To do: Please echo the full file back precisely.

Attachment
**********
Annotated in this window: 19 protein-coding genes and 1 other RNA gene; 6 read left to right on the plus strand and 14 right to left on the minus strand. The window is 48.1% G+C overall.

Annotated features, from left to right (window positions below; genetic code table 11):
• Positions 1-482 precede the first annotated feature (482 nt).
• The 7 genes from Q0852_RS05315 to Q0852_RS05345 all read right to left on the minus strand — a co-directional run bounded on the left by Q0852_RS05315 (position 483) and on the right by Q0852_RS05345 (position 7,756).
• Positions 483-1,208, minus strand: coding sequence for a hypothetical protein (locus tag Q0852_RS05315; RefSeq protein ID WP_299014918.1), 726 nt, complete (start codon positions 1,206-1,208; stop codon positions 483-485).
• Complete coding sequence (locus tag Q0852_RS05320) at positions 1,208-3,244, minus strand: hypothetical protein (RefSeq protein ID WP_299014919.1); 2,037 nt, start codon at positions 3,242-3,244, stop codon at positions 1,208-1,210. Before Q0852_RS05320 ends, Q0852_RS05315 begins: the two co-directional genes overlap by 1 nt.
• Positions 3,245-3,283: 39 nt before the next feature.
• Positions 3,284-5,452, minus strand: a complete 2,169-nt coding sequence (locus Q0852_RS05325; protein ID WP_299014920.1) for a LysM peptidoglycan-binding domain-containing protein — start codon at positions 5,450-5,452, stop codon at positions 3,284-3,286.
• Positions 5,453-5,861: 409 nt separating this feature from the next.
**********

Annotated in this window: 19 protein-coding genes and 1 other RNA gene; 6 read left to right on the plus strand and 14 right to left on the minus strand. The window is 48.1% G+C overall.

Annotated features, from left to right (window positions below; genetic code table 11):
• Positions 1-482 precede the first annotated feature (482 nt).
• The 7 genes from Q0852_RS05315 to Q0852_RS05345 all read right to left on the minus strand — a co-directional run bounded on the left by Q0852_RS05315 (position 483) and on the right by Q0852_RS05345 (position 7,756).
• Positions 483-1,208, minus strand: coding sequence for a hypothetical protein (locus tag Q0852_RS05315; RefSeq protein ID WP_299014918.1), 726 nt, complete (start codon positions 1,206-1,208; stop codon positions 483-485).
• Complete coding sequence (locus tag Q0852_RS05320) at positions 1,208-3,244, minus strand: hypothetical protein (RefSeq protein ID WP_299014919.1); 2,037 nt, start codon at positions 3,242-3,244, stop codon at positions 1,208-1,210. Before Q0852_RS05320 ends, Q0852_RS05315 begins: the two co-directional genes overlap by 1 nt.
• Positions 3,245-3,283: 39 nt before the next feature.
• Positions 3,284-5,452, minus strand: a complete 2,169-nt coding sequence (locus Q0852_RS05325; protein ID WP_299014920.1) for a LysM peptidoglycan-binding domain-containing protein — start codon at positions 5,450-5,452, stop codon at positions 3,284-3,286.
• Positions 5,453-5,861: 409 nt separating this feature from the next.